MacEwan has founded the first Belgian branch of the Brontë Society in Brussels, where she works as a translator. It is hardly a coincidence that a branch has been set up in Brussels. Charlotte Brontë lived there in 1842 and 1843. She came here to study French and fell in love with her teacher. Her novel Villette tells the story.

During its first event, the Brussels Brontë Group organized a walk visiting several sites which were portrayed in Charlotte’s book, guided by British-born Derek Blyth.

Derek Blyth explains the worldwide fascination for the seven novels by the three Brontë sisters. "They are very personal works, with a psychological depth which somehow manages to reach every age group. My 16-year-old daughter is currently reading Jane Eyre. There aren’t that many 160-year-old books that teenagers of today still read."

No exam

The Brussels Brontë Group isn’t a collection of purists. You don’t have to pass an exam to join. Knowing the names of the three sisters is enough. And you should enjoy reading of course. With the expansion of the Group, it has set up a Reading Group, focusing particularly on romantic authors such as Austen.

Charlotte Brontë stayed in the Pensionnat Heger in Brussels in and fell in love with her teacher Constantin Heger, who taught her French. When she returned to England, she remained obsessed with her professor and wrote him a series of letters.

But the professor did not answer her letters. In fact Monsieur Heger tore them up. But his wife rescued them from the wastepaper basket and sewed them back together. Paul Heger, Constantin’s son, donated four of these letters to the British Museum in 1913.

On Thursday 18 October, at 19.30, in the Le Cercle des Voyageurs / Travel Arts Café, Rue des Grands Carmes 18, 1000 Brussels, Derek Blyth will talk about these letters.

www.thebrusselsbrontegroup.org

Paul Demeyer

Below, Derek Blyth and Helen MacEwan

Tuesday, 9 October 2007

Exhibition in Baltimore

Thanks, Randall Grimsley, for the reminder that this exhibition is still running. So if you're in Baltimore.......

The exhibition first appeared at the University of Virginia in 2006 and featured materials from the teaching collections of Rare Book School. Founded in 1983, the school moved to its present home in 1992. It is an independent non-profit educational institute for the study of the history of books, printing and related subjects. More info from www.rarebookschool.org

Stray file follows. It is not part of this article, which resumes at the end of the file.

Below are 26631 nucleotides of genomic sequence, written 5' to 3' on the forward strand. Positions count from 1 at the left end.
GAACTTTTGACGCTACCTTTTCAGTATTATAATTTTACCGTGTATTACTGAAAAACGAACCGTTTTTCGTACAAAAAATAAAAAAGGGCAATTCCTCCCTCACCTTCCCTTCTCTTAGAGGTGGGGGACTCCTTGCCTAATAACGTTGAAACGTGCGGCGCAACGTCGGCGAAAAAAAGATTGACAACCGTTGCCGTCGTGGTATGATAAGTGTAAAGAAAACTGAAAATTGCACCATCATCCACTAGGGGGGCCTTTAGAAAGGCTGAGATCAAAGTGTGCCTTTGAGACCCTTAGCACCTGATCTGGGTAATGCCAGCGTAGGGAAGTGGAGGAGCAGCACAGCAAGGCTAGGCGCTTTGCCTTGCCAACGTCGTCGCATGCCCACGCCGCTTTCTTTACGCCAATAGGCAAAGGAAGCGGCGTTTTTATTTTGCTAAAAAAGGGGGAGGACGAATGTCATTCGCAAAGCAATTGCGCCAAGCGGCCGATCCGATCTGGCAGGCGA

Thursday, 4 October 2007

Tamar Yellin in Haworth

Deputy Director Andrew McCarthy writes:

Tamar Yellin, author of Kafka in Brontëland and other stories, will be reading from and discussing her work and the influence of the Brontës at the West Lane Baptist Centre in Haworth on Wednesday 17 October at 2.00pm. This event takes place as part of the Brontë Parsonage Museum’s contemporary arts programme.

Kafka in Brontëland and other stories was longlisted for the Frank O'Connor International Short Story Award and received the Reform Judaism Prize 2006. Born in Leeds to Jewish parents, Tamar Yellin moved to Brontë country at the age of 21 and has lived there ever since. Her novel, The Genizah at the House of Shepher, based on her Jerusalemite ancestry, has received several awards including the international Sami Rohr Prize for emerging Jewish writers which carries a $ prize.

The museum’s arts programme has featured lots of well known writers but it’s wonderful to have an opportunity to highlight the work of a writer living and working so close to the home of the Brontës. It shows that Haworth still has an inspirational attraction not only for readers of the Brontës' books but also contemporary writers and artists.


Admission is £2.75 on the door. Advance booking is not required. Free to day ticket holders to the Brontë Parsonage Museum. For further details and bookings please contact the Brontë Parsonage Museum, / andrew.mccarthy@bronte.org.uk

Below, Tamar Yellin:

Wednesday, 3 October 2007

Fund-raising and filming

Director Alan Bentley writes:

Along with a number of other historic houses and museums, we are participating in a fund- raising effort on eBay.

Top Lots is a partnership between heritage organisations and EBay to auction “experiences” to raise money. We are auctioning Ann Dinsdale, or to be more exact we are offering the following –

An evening for a group of up to 15 people with exclusive access to the Parsonage and Garden, an introductory talk and tour followed by a unique behind-the-scenes look at items from the collection with Ann Dinsdale, Brontë Society Collections Manager and author. Wine and nibbles and entertainment with a chance to meet Branwell Brontë.

Find out more at http://www.toplots.co.uk/lots.php?id=37

On the topic of the forthcoming new film Brontë, director Charles Sturridge and his team have visited the Parsonage recently, mainly to take mouldings of stonework (and photographs) of the exterior, because it will soon be reconstructed at a location near Sheffield in South Yorkshire. Other locations will include Brodsworth Hall, near Doncaster, and Cannon Hall, near Barnsley. Haworth village will feature too – but at the moment it is not known how much.

The cast list has been changing recently, which has given rise to plenty of speculation. The latest names for the Sisters, as conveyed to me, are as follows:

Rebecca Hall (seen recently on TV as Antoinette in Wild Sargasso Sea) as Emily Brontë.

Natalie Press (seen recently on TV in Bleak House) as Charlotte Brontë.

Evan Rachel Wood (well-known from the film Running with Scissors) as Anne Brontë.

In addition, John Hurt replaces Brian Cox as Patrick Brontë, Geraldine Chaplin plays Aunt Branwell, Joan Plowright plays Tabby and Kristin Scott-Thomas plays Lady Robinson.

Brussels scenes will not be filmed in Brussels – but in Luxemberg.

Richard Wilcocks adds:

Rebecca Hall, I suspect, will be an excellent Emily, judging from her remarkable performance on BBC Four’s Wild Sargasso Sea recently. In this she is the perfect Antoinette, who can only assert herself occasionally. Her yearning for love from the cold, authoritarian Rochester is painful to watch, her vulnerability and indecisiveness beautifully conveyed. She is a creature of nature, at home in a hallucinatory landscape, who will do something mad if she is unnaturally confined, and we see that in her well before the end.


Below, Rebecca Hall


This Saturday

A reminder : poet Amanda Dalton will be resident at the Parsonage on Saturday 6 October to mark National Poetry Day - which is officially tomorrow, 4 October. See the post for 9 September below.